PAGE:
The Same for Women and Men?.
Reihe: WSI-Diskussionspapier, Nr. 196; Februar 2015.
ISSN: 1861-0625 (Print).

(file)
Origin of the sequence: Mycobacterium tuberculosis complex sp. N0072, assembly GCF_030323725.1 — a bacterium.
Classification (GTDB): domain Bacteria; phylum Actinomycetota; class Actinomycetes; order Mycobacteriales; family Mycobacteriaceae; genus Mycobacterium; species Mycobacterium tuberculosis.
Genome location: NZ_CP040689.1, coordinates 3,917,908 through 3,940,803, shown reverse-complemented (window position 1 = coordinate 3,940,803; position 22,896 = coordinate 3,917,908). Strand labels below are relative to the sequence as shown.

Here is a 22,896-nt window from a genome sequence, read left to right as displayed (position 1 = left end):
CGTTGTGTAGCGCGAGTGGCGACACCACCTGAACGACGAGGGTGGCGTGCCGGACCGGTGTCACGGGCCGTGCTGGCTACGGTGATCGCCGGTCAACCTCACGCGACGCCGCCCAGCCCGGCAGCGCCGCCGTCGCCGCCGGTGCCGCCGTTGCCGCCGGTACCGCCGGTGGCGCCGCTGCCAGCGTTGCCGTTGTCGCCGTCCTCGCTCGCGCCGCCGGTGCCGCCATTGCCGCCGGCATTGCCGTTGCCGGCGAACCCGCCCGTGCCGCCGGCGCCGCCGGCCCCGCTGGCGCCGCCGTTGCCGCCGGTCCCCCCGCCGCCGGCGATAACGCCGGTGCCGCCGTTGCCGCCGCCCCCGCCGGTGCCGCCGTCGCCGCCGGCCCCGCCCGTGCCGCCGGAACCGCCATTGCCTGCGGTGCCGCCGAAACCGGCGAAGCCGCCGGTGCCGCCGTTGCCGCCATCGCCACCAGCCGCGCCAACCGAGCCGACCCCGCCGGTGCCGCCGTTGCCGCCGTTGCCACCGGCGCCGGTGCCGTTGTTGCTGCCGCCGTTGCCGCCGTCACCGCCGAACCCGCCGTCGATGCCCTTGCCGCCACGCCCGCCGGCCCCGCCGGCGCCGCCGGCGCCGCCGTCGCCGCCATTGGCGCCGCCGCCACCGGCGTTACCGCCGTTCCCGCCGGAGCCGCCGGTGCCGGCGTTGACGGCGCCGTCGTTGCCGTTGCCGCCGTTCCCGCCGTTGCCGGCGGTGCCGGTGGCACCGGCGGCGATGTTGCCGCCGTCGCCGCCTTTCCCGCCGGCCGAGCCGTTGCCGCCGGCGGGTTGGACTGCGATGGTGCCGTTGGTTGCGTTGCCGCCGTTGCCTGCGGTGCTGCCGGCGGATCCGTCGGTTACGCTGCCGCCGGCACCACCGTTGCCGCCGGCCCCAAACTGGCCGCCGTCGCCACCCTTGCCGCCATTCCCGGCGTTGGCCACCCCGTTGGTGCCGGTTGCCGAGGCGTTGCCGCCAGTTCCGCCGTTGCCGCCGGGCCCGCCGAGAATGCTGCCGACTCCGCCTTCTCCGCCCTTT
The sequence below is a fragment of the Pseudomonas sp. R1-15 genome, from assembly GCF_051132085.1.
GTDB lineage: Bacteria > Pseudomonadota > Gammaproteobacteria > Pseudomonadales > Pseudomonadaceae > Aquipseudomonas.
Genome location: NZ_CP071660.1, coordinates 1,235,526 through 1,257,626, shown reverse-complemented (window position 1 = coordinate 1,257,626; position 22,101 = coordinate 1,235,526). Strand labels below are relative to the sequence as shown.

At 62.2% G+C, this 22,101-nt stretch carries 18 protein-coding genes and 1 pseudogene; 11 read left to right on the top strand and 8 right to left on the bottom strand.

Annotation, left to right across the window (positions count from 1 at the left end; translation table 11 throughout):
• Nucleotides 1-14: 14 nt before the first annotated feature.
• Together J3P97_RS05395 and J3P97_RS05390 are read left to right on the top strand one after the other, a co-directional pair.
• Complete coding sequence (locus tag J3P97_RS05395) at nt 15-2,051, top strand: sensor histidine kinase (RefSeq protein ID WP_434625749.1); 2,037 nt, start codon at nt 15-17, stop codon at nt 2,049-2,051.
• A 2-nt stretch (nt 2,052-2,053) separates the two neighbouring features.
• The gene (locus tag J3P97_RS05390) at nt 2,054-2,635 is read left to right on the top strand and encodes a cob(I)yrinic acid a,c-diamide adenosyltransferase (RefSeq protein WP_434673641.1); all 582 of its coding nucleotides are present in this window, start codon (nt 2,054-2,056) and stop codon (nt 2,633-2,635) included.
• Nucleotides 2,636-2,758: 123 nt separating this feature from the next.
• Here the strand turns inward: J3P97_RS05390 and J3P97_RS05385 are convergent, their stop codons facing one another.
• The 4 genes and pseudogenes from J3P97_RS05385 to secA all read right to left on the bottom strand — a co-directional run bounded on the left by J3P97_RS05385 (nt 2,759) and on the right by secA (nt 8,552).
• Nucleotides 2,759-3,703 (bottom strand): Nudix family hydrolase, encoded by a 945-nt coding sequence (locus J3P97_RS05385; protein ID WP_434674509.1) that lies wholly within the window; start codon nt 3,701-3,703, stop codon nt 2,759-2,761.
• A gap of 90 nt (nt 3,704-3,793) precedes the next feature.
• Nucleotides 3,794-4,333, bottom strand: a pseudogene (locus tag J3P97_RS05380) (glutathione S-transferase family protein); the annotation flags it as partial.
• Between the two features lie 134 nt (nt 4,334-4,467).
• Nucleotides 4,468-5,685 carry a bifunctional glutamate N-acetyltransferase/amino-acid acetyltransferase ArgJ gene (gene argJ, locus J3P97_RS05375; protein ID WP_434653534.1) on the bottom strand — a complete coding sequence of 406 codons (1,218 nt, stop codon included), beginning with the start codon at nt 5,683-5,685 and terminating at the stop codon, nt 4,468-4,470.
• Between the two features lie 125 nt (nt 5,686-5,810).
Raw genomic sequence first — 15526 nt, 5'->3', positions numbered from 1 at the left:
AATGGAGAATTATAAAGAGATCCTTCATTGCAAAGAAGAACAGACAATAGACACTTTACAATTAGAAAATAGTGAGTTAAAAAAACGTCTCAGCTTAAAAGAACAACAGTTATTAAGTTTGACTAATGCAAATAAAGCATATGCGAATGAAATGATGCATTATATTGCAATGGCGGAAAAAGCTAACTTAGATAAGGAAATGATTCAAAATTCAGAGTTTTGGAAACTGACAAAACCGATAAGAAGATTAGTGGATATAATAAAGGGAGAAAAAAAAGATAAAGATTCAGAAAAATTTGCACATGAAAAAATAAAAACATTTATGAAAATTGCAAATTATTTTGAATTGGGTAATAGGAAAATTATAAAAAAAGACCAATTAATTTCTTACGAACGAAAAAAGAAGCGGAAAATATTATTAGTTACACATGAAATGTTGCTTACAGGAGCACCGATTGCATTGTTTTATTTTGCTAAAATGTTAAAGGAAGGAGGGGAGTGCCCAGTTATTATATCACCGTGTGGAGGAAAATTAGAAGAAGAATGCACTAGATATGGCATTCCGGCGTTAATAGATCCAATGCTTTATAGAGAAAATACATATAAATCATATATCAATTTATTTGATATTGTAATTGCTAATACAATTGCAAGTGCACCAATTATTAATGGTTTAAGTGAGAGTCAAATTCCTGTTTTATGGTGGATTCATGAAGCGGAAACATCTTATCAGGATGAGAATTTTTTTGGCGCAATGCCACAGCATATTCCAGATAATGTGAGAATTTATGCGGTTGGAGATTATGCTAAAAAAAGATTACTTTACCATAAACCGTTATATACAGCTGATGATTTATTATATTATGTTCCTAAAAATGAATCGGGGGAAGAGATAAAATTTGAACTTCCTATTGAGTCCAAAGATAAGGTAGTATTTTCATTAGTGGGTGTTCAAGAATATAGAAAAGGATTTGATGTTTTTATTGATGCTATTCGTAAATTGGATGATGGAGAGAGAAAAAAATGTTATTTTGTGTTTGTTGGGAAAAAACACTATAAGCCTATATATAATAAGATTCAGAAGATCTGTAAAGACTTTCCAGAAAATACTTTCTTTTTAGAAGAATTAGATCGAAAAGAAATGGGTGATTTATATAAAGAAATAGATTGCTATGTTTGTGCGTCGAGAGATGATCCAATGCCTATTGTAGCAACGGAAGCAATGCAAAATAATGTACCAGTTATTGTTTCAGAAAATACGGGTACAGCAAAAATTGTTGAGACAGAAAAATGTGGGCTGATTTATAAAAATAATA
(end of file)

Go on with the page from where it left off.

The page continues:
Using data from the German Socio-Economic Panel Study (SOEP, 2003, 2005, 2007, 2009, and 2011), the author scrutinizes the relations between womens and mens flexibility and autonomy in working time and two central work outcomes: overtime and income. Previously, research on flexibility and autonomy in working time mostly applied crosssectional data ignoring individuals self-selection into jobs. Furthermore, the association between flexibility and autonomy in working time and income has generally been neglected. Extending this literature, fixedeffects models show that flexible working time and working time autonomy are associated with an increase of overtime and income - but only for men. Whereas women in fulltime positions also increase their time investment with working time autonomy and employeeoriented flexibility to a similar extent, they do not receive similar financial rewards. These results point to gendered costs and benefits of working time flexibility and autonomy. Working time autonomy in particular is a crucial factor that reinforces gender inequality at the workplace and adds to the relatively high gender pay gap in Germany.